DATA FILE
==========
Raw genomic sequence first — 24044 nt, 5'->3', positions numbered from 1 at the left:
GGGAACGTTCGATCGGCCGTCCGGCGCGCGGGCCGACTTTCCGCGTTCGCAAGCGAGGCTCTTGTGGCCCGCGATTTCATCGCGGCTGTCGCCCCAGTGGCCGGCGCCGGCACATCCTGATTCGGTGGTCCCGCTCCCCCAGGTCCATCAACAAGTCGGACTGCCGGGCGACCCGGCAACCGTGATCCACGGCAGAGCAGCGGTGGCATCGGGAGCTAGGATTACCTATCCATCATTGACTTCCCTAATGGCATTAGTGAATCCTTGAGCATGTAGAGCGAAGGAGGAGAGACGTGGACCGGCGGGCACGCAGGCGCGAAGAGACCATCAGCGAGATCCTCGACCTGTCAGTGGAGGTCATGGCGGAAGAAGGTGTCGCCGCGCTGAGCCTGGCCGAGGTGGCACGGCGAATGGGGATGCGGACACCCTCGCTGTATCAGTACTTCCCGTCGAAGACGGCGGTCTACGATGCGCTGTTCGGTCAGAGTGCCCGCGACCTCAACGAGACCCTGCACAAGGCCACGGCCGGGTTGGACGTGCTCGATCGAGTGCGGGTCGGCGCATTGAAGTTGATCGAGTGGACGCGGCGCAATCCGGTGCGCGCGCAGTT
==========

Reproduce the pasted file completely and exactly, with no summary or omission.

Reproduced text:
Raw genomic sequence first — 24044 nt, 5'->3', positions numbered from 1 at the left:
GGGAACGTTCGATCGGCCGTCCGGCGCGCGGGCCGACTTTCCGCGTTCGCAAGCGAGGCTCTTGTGGCCCGCGATTTCATCGCGGCTGTCGCCCCAGTGGCCGGCGCCGGCACATCCTGATTCGGTGGTCCCGCTCCCCCAGGTCCATCAACAAGTCGGACTGCCGGGCGACCCGGCAACCGTGATCCACGGCAGAGCAGCGGTGGCATCGGGAGCTAGGATTACCTATCCATCATTGACTTCCCTAATGGCATTAGTGAATCCTTGAGCATGTAGAGCGAAGGAGGAGAGACGTGGACCGGCGGGCACGCAGGCGCGAAGAGACCATCAGCGAGATCCTCGACCTGTCAGTGGAGGTCATGGCGGAAGAAGGTGTCGCCGCGCTGAGCCTGGCCGAGGTGGCACGGCGAATGGGGATGCGGACACCCTCGCTGTATCAGTACTTCCCGTCGAAGACGGCGGTCTACGATGCGCTGTTCGGTCAGAGTGCCCGCGACCTCAACGAGACCCTGCACAAGGCCACGGCCGGGTTGGACGTGCTCGATCGAGTGCGGGTCGGCGCATTGAAGTTGATCGAGTGGACGCGGCGCAATCCGGTGCGCGCGCAGTT